A NEW law is under consideration in the United States that could see video game companies banned from letting kids spend money in video games.
The proposed bill takes aim at the “compulsive microtransactions” that have been filling video game companies’ coffers for years despite complaints from parents and fears the loot boxes they often pay for may fuel a rise in gambling problems.
The law would ban them totally from games designed for children, and ensure that they are “walled off” from children who happen to be playing games which are designed for adults but also played by kids.
Two popular games that could be hit very hard by this legislation are EA’s FIFA series and Epic Games’ Fortnite.
Ultimate team at risk?
In FIFA, the popular Ultimate Team mode sees players of the game collecting real-life football stars to slot into their online teams.
Players are obtained through buying individually inexpensive packs of randomly selected digital cards, similar to the way that you get player stickers for a World Cup album.
Packs are bought with an in-game currency that can be earned through playing or bought with cash, and there is no way to guarantee getting any specific player you may want.
This means players can rapidly rack up large bills as they buy huge numbers of packs to find specific cards.
Fortnite, meanwhile, doesn’t offer pay-to-win features, but many have argued that the way it lets players buy cosmetic items that distinguish their characters from other players is similarly exploitative.
Many parents have claimed children have spent hundreds of pounds in the game, with one parent slamming the firm after his 12-year-old son spent £700 in just three days.
The Protecting Children from Abusive Games Act is being introduced by Republican Senator Josh Hawley.
“Social media and video games prey on user addiction, siphoning our kids’ attention from the real world and extracting profits from fostering compulsive habits,” Hawley said as the bill was introduced.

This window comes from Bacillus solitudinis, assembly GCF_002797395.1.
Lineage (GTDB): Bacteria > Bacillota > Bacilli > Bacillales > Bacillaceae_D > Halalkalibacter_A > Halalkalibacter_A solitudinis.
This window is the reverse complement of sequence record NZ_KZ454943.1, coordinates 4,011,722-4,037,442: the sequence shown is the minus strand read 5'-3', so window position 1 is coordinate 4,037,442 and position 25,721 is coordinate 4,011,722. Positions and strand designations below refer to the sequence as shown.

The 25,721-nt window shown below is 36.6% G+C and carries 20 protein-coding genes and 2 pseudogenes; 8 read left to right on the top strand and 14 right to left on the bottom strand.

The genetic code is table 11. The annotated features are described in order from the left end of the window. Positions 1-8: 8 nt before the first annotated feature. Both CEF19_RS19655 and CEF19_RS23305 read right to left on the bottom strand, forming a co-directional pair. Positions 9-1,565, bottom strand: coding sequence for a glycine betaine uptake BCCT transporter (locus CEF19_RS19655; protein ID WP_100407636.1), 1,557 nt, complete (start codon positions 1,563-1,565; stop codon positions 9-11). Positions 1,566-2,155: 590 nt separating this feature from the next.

“When a game is designed for kids, game developers shouldn’t be allowed to monetise addiction,” he continued.
Announcing the proposed bill, Hawley called out Activision game Candy Crush as one egregious example.
He cited the game’s $149.99 ‘Luscious Bundle’ which players can buy to get a whole host of in-game goodies.
These extras all help players get through the game’s levels, including tokens to extend level timers and bonuses that make levels easier to complete for up to four hours.
Belgium has already banned loot boxes, aiming at FIFA specifically.
Andrew Wilson, CEO of Electronic Arts said in May when the Belgium’s ruling first came down that doesn’t “believe loot boxes are gambling.”
This is because “players always receive a specified number of items in each pack, and secondly we don’t provide or authorise any way to cash out or sell items or virtual currency for real money.”
In the UK, the Gambling Commission is still looking at video game loot boxes.
MOST READ IN GAMING
A commission spokesperson told The Sun that “the playing of a game for the chance of a prize of money/money’s worth is gambling under UK law… so, where in-game items that are derived from loot boxes can be readily exchanged for cash, the loot boxes themselves are likely to fall within the definition of gambling.”
Parliament, meanwhile, is looking at the issue through its Immersive and addictive technologies inquiry.
One of the things that ongoing inquiry is investigating include “links between gaming and gambling”, with the inquiry looking at whether in-game spending needs more regulation, especially in games like Fortnite and FIFA that target children.
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